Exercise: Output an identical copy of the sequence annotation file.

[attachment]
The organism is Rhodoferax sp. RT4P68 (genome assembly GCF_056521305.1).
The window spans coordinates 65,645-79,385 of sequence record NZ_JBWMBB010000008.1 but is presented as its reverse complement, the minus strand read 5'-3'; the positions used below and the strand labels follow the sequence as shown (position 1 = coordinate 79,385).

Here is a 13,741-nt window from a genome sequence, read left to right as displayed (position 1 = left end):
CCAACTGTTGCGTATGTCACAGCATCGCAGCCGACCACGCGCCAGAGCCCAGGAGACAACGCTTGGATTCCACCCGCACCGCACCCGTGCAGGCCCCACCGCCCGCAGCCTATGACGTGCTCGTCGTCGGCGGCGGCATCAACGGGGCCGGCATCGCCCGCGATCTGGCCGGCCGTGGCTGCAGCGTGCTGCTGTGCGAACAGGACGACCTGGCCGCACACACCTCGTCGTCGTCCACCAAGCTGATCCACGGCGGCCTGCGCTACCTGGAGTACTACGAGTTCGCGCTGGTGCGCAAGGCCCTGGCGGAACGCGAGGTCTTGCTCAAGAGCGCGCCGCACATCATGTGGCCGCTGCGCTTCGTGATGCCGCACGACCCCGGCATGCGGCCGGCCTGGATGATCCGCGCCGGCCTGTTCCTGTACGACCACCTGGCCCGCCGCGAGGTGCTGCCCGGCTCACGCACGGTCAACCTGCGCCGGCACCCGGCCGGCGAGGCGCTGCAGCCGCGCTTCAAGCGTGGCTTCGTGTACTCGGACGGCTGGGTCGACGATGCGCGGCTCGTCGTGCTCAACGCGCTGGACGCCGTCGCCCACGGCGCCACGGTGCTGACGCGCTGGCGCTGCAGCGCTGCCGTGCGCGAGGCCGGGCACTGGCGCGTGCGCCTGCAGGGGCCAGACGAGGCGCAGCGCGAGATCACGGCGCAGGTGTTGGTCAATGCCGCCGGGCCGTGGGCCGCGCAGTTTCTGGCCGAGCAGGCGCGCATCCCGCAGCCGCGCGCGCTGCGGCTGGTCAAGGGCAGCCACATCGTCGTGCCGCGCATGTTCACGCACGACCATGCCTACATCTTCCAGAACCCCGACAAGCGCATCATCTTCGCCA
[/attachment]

The organism is Rhodoferax sp. RT4P68 (genome assembly GCF_056521305.1).
The window spans coordinates 65,645-79,385 of sequence record NZ_JBWMBB010000008.1 but is presented as its reverse complement, the minus strand read 5'-3'; the positions used below and the strand labels follow the sequence as shown (position 1 = coordinate 79,385).

Here is a 13,741-nt window from a genome sequence, read left to right as displayed (position 1 = left end):
CCAACTGTTGCGTATGTCACAGCATCGCAGCCGACCACGCGCCAGAGCCCAGGAGACAACGCTTGGATTCCACCCGCACCGCACCCGTGCAGGCCCCACCGCCCGCAGCCTATGACGTGCTCGTCGTCGGCGGCGGCATCAACGGGGCCGGCATCGCCCGCGATCTGGCCGGCCGTGGCTGCAGCGTGCTGCTGTGCGAACAGGACGACCTGGCCGCACACACCTCGTCGTCGTCCACCAAGCTGATCCACGGCGGCCTGCGCTACCTGGAGTACTACGAGTTCGCGCTGGTGCGCAAGGCCCTGGCGGAACGCGAGGTCTTGCTCAAGAGCGCGCCGCACATCATGTGGCCGCTGCGCTTCGTGATGCCGCACGACCCCGGCATGCGGCCGGCCTGGATGATCCGCGCCGGCCTGTTCCTGTACGACCACCTGGCCCGCCGCGAGGTGCTGCCCGGCTCACGCACGGTCAACCTGCGCCGGCACCCGGCCGGCGAGGCGCTGCAGCCGCGCTTCAAGCGTGGCTTCGTGTACTCGGACGGCTGGGTCGACGATGCGCGGCTCGTCGTGCTCAACGCGCTGGACGCCGTCGCCCACGGCGCCACGGTGCTGACGCGCTGGCGCTGCAGCGCTGCCGTGCGCGAGGCCGGGCACTGGCGCGTGCGCCTGCAGGGGCCAGACGAGGCGCAGCGCGAGATCACGGCGCAGGTGTTGGTCAATGCCGCCGGGCCGTGGGCCGCGCAGTTTCTGGCCGAGCAGGCGCGCATCCCGCAGCCGCGCGCGCTGCGGCTGGTCAAGGGCAGCCACATCGTCGTGCCGCGCATGTTCACGCACGACCATGCCTACATCTTCCAGAACCCCGACAAGCGCATCATCTTCGCCA